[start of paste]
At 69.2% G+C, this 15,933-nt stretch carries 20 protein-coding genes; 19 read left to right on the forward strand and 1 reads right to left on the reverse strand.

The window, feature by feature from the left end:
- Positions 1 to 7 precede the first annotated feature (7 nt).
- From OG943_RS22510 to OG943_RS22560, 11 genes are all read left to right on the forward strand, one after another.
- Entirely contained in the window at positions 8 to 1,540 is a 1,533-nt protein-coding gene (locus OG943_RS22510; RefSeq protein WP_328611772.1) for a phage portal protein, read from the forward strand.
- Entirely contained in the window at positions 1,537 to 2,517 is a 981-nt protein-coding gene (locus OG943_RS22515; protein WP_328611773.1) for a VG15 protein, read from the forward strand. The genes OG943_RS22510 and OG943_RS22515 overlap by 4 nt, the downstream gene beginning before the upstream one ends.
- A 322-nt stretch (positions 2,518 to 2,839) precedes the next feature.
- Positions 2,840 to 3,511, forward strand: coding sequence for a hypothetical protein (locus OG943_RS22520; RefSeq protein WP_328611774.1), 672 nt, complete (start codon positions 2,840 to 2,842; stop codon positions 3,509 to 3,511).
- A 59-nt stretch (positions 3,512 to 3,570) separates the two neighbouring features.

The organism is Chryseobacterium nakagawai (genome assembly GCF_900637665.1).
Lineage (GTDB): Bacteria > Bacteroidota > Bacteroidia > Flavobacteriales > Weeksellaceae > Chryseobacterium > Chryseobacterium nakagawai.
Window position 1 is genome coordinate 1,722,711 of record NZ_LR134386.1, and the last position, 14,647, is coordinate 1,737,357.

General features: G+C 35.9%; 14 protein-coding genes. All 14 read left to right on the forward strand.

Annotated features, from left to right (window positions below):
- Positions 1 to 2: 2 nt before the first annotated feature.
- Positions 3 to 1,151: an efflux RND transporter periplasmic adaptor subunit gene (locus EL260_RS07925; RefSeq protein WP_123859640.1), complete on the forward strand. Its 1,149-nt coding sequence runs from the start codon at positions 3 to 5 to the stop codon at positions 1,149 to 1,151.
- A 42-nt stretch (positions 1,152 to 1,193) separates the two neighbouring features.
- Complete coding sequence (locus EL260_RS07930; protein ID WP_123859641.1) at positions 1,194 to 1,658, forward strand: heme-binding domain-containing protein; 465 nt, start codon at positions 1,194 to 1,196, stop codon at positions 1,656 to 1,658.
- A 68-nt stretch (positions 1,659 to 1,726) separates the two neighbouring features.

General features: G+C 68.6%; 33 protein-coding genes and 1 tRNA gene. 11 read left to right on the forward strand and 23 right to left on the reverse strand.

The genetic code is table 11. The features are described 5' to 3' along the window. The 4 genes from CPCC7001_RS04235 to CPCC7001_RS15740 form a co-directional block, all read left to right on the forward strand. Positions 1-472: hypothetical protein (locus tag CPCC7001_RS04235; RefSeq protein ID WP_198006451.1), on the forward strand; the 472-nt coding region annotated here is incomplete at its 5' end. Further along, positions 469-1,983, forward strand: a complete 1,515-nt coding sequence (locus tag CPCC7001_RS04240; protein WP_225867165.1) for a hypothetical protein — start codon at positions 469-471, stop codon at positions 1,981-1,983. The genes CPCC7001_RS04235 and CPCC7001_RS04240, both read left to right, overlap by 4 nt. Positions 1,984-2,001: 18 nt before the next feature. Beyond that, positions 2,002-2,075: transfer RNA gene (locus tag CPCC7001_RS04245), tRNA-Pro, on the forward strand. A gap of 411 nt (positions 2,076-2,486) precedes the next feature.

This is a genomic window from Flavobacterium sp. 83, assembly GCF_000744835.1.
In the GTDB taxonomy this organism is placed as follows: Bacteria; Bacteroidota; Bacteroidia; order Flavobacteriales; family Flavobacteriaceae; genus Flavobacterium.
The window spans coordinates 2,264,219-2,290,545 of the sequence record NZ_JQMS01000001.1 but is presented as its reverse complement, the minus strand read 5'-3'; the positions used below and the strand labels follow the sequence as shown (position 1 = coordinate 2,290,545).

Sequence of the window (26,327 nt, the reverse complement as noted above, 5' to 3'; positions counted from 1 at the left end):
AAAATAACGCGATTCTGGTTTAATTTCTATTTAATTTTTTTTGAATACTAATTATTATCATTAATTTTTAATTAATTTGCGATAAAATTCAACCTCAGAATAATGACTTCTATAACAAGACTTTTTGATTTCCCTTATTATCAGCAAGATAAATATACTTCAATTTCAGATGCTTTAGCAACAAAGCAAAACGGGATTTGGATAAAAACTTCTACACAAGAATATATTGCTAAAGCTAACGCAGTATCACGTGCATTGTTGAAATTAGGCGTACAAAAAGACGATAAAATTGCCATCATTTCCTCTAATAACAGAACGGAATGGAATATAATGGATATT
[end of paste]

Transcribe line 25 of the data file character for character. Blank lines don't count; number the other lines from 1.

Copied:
Sequence of the window (26,327 nt, the reverse complement as noted above, 5' to 3'; positions counted from 1 at the left end):